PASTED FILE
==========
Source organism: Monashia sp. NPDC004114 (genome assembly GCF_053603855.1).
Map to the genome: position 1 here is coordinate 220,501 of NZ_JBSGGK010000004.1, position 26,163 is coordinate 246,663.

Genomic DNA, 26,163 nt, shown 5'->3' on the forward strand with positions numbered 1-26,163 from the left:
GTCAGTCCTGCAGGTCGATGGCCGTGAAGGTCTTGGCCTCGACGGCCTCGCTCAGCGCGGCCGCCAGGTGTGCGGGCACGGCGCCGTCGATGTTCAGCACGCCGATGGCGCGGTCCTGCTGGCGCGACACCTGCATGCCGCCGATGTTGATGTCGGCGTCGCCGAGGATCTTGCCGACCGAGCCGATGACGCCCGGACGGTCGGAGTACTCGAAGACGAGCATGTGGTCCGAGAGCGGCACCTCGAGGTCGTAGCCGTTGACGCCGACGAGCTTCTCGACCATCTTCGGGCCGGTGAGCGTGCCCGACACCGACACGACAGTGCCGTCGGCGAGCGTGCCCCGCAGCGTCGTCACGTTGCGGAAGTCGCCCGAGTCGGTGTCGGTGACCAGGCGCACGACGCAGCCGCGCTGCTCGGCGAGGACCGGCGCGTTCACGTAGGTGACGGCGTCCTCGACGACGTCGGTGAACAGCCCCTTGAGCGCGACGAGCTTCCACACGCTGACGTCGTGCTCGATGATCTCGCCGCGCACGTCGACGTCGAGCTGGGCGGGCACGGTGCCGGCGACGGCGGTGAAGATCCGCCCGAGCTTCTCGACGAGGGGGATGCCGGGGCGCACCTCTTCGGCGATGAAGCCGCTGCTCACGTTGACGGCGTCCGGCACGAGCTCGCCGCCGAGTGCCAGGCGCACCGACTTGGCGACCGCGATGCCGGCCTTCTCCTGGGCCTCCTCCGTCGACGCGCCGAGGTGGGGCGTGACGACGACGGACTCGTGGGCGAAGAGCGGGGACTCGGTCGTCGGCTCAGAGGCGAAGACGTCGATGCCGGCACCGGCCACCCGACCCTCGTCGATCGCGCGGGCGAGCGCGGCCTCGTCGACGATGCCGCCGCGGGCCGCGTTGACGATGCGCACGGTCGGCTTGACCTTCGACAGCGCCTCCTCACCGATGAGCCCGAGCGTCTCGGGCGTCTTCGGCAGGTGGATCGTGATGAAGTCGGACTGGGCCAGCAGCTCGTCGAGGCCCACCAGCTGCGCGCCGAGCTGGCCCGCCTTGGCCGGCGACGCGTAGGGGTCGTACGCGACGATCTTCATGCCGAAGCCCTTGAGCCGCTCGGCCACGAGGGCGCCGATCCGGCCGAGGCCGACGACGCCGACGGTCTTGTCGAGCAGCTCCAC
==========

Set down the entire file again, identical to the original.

Source organism: Monashia sp. NPDC004114 (genome assembly GCF_053603855.1).
Map to the genome: position 1 here is coordinate 220,501 of NZ_JBSGGK010000004.1, position 26,163 is coordinate 246,663.

Genomic DNA, 26,163 nt, shown 5'->3' on the forward strand with positions numbered 1-26,163 from the left:
GTCAGTCCTGCAGGTCGATGGCCGTGAAGGTCTTGGCCTCGACGGCCTCGCTCAGCGCGGCCGCCAGGTGTGCGGGCACGGCGCCGTCGATGTTCAGCACGCCGATGGCGCGGTCCTGCTGGCGCGACACCTGCATGCCGCCGATGTTGATGTCGGCGTCGCCGAGGATCTTGCCGACCGAGCCGATGACGCCCGGACGGTCGGAGTACTCGAAGACGAGCATGTGGTCCGAGAGCGGCACCTCGAGGTCGTAGCCGTTGACGCCGACGAGCTTCTCGACCATCTTCGGGCCGGTGAGCGTGCCCGACACCGACACGACAGTGCCGTCGGCGAGCGTGCCCCGCAGCGTCGTCACGTTGCGGAAGTCGCCCGAGTCGGTGTCGGTGACCAGGCGCACGACGCAGCCGCGCTGCTCGGCGAGGACCGGCGCGTTCACGTAGGTGACGGCGTCCTCGACGACGTCGGTGAACAGCCCCTTGAGCGCGACGAGCTTCCACACGCTGACGTCGTGCTCGATGATCTCGCCGCGCACGTCGACGTCGAGCTGGGCGGGCACGGTGCCGGCGACGGCGGTGAAGATCCGCCCGAGCTTCTCGACGAGGGGGATGCCGGGGCGCACCTCTTCGGCGATGAAGCCGCTGCTCACGTTGACGGCGTCCGGCACGAGCTCGCCGCCGAGTGCCAGGCGCACCGACTTGGCGACCGCGATGCCGGCCTTCTCCTGGGCCTCCTCCGTCGACGCGCCGAGGTGGGGCGTGACGACGACGGACTCGTGGGCGAAGAGCGGGGACTCGGTCGTCGGCTCAGAGGCGAAGACGTCGATGCCGGCACCGGCCACCCGACCCTCGTCGATCGCGCGGGCGAGCGCGGCCTCGTCGACGATGCCGCCGCGGGCCGCGTTGACGATGCGCACGGTCGGCTTGACCTTCGACAGCGCCTCCTCACCGATGAGCCCGAGCGTCTCGGGCGTCTTCGGCAGGTGGATCGTGATGAAGTCGGACTGGGCCAGCAGCTCGTCGAGGCCCACCAGCTGCGCGCCGAGCTGGCCCGCCTTGGCCGGCGACGCGTAGGGGTCGTACGCGACGATCTTCATGCCGAAGCCCTTGAGCCGCTCGGCCACGAGGGCGCCGATCCGGCCGAGGCCGACGACGCCGACGGTCTTGTCGAGCAGCTCCAC